Blockman is an entirely different issue...
The game works, the game plays, but I just can't seem to bring myself to release a game which would only ever have a great big "Play!" button as it's menu!
It needs a proper menu, but... What!?!
It'll probably end up like Sheep's menu, with a nice scrolly set of levels, or something..!
Blockman Gets More had a great big scrolling menu with worlds and things. That was ok, but.. probably TOO big.
Something inbetween.

Other things to consider are the game's length. Keep in mind the game will be running on a phone, so games oughta be short wherever possible. If the player needs to complete 5 really big levels before they can safely quit, that's a no-no!
SpikeDislike kinda breaks that a bit, to be honest. Great big long
levels, and It rarely saves.. It occasionally won't multitask
properly, either, oddly quiting between switches. Nobody's mentioned
that, though, so we'll pretend it's fine

Your menus should be swift, and flow quickly. If the player has to take a minute getting from level 1 to level 5 on the menu, you've done it wrong.
Finding the sweet spot where a menu is swift, but not complicated, is something I'm quite terrible at, so I apologise for any baffling menu options that might have occurred as a result of my attempts!


Stage Three : Preparing


Along with a proper menu, a good iOS game needs to work as expected! Bugs must be vanquished.

Stage Three is the annoyingly lengthy bit of the process.

Double check all designed levels, test all buttons, be sure nothing goes odd if you jump from menu to menu, and if you have the time/patience, see how well you do with a complete restart.
How far can you get, is it too hard, etc.

If you haven't yet tested multitasking, do it now before it's too late!
In a perfect world, you'd be testing on a iPad, too, but we'll forget about that until you can afford one. Assume Cocos2D knows what it's doing, and cross your fingers!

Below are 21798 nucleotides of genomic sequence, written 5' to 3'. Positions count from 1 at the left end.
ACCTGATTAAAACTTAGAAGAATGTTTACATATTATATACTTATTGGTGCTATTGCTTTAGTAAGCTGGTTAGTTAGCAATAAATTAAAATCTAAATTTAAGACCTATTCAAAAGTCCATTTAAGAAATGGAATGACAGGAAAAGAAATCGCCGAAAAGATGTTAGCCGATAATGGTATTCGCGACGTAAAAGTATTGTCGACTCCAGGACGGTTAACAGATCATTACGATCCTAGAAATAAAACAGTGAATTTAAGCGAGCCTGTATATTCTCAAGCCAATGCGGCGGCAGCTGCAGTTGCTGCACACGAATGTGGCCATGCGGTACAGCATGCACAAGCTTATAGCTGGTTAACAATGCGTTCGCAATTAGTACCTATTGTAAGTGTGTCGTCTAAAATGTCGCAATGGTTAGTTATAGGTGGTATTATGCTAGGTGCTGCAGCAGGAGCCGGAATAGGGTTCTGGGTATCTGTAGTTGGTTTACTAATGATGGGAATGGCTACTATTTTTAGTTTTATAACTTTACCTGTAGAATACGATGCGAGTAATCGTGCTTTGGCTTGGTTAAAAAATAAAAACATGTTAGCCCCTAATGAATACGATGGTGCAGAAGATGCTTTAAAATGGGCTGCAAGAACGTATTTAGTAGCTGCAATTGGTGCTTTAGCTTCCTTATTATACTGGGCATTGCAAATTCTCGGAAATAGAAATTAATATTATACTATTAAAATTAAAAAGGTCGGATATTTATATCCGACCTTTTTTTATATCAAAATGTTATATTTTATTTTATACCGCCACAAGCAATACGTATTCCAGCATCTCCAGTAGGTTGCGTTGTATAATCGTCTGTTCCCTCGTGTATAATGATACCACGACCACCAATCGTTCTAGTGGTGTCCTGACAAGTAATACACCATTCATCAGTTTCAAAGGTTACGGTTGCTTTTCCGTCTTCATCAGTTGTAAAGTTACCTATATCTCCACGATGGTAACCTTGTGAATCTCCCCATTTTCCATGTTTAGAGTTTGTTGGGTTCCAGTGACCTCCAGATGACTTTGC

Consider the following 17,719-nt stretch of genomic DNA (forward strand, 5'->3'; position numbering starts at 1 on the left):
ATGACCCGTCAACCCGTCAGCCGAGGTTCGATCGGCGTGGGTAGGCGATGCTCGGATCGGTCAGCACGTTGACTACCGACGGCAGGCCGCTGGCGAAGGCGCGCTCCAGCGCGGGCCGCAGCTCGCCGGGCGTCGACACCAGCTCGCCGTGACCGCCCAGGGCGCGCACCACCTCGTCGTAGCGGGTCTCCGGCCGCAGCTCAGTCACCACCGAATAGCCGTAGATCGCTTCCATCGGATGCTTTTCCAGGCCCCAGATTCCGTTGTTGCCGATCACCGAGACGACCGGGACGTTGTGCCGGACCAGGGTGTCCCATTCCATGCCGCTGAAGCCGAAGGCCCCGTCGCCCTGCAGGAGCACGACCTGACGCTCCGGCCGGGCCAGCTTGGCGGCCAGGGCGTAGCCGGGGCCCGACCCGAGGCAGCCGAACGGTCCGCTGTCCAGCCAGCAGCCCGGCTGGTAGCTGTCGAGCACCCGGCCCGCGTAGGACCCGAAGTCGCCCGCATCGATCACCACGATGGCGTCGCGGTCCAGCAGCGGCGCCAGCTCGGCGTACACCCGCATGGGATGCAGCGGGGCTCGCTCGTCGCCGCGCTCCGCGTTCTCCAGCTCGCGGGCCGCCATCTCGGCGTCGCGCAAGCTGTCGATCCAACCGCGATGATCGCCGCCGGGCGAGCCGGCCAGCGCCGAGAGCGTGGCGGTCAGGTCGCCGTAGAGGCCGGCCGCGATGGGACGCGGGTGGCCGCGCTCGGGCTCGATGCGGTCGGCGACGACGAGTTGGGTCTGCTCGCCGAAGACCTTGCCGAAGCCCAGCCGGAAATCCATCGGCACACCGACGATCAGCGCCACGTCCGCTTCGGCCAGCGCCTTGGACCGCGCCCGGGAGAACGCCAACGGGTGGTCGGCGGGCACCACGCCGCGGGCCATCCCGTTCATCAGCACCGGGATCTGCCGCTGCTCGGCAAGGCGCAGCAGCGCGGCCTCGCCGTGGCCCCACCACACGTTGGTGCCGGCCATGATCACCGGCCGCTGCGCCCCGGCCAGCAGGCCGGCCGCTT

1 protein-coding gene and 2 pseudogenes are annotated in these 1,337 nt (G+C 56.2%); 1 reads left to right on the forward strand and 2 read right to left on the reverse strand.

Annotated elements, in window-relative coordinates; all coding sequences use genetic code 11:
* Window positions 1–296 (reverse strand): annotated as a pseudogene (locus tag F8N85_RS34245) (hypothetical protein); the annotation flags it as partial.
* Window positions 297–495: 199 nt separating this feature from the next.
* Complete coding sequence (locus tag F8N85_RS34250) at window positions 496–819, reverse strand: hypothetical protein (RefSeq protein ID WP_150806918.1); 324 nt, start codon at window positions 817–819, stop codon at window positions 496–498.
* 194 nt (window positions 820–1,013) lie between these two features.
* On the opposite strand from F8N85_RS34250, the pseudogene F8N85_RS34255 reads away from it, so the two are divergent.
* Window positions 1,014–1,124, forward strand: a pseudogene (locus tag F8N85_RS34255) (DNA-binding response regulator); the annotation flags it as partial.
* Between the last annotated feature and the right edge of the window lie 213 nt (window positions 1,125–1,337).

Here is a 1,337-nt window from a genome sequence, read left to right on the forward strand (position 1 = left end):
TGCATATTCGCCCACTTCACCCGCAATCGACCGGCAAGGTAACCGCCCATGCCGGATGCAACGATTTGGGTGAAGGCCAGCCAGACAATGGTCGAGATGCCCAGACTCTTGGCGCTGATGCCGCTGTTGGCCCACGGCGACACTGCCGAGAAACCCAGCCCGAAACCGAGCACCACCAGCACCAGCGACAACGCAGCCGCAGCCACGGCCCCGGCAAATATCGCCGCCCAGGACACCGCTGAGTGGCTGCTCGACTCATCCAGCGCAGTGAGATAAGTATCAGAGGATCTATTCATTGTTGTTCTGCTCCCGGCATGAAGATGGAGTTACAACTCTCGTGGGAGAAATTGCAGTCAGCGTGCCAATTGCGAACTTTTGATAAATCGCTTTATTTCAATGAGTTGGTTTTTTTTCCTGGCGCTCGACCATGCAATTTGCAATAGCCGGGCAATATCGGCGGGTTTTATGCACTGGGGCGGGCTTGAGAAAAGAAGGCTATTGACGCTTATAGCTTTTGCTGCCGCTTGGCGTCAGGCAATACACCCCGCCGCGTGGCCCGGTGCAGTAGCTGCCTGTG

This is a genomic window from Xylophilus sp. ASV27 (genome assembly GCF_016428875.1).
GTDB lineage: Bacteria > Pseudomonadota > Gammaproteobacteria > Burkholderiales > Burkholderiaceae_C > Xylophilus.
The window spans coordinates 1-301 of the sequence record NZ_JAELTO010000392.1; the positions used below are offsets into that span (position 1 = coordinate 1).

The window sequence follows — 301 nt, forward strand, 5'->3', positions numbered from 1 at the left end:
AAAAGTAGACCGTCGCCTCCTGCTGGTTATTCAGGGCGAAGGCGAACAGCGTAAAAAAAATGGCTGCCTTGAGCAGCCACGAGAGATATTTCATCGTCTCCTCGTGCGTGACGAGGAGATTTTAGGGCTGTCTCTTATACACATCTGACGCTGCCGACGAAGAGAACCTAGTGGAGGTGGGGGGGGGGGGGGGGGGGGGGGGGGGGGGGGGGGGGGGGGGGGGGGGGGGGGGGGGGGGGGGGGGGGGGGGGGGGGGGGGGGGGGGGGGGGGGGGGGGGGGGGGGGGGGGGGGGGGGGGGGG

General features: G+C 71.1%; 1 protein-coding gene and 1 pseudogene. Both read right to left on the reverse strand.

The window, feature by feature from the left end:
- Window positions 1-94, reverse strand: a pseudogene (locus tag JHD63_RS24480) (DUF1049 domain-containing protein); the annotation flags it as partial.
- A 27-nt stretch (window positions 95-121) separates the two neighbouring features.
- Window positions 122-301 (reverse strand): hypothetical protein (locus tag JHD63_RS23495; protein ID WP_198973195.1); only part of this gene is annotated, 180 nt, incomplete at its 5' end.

Make your game's icons, write a blurb for the AppStore, get everything packaged, then compile..
Then Clean the build, erasing all the crap...
Then compile again..

Stage three is full of annoying little pitfalls, and should be choc-a-block with testing.
Once you're happy with everything, you then need to go through Apple's "wonderful" system of chaos to get the thing uploaded..
Nnnngh...

But when it's done, it's done.
You've got a week before they get around to reviewing it, so once it's uploaded you should playtest your game over and over, looking for random freakish bugs. If you find anything, you'll have the time to reject your app, and upload it again.

App Gets!


Should your game do well, or if you feel the need, adding extra chunks falls under a none-specific Stage Four, whereby you add new levels, features and settings and things.
The MAJOR rule here, though, is not to damn well break everything.

Players scores should be left intact, levels should flow the same way, new powerups shouldn't knacker the early gameplay, things like that.

It's sometimes tricky to do, and you'll occasionally end up apologising for breaking your own game's logic due to a powerup that might require a few levels to be rebuilt, or a slight change in the game's scoring system, but try the best that you can, and your players will be happier for it.

Once all is done, and everyone is happy, head back to step one, and do it all again.

App Making is fun.
Even if Apple do make you jump through hoops to get there!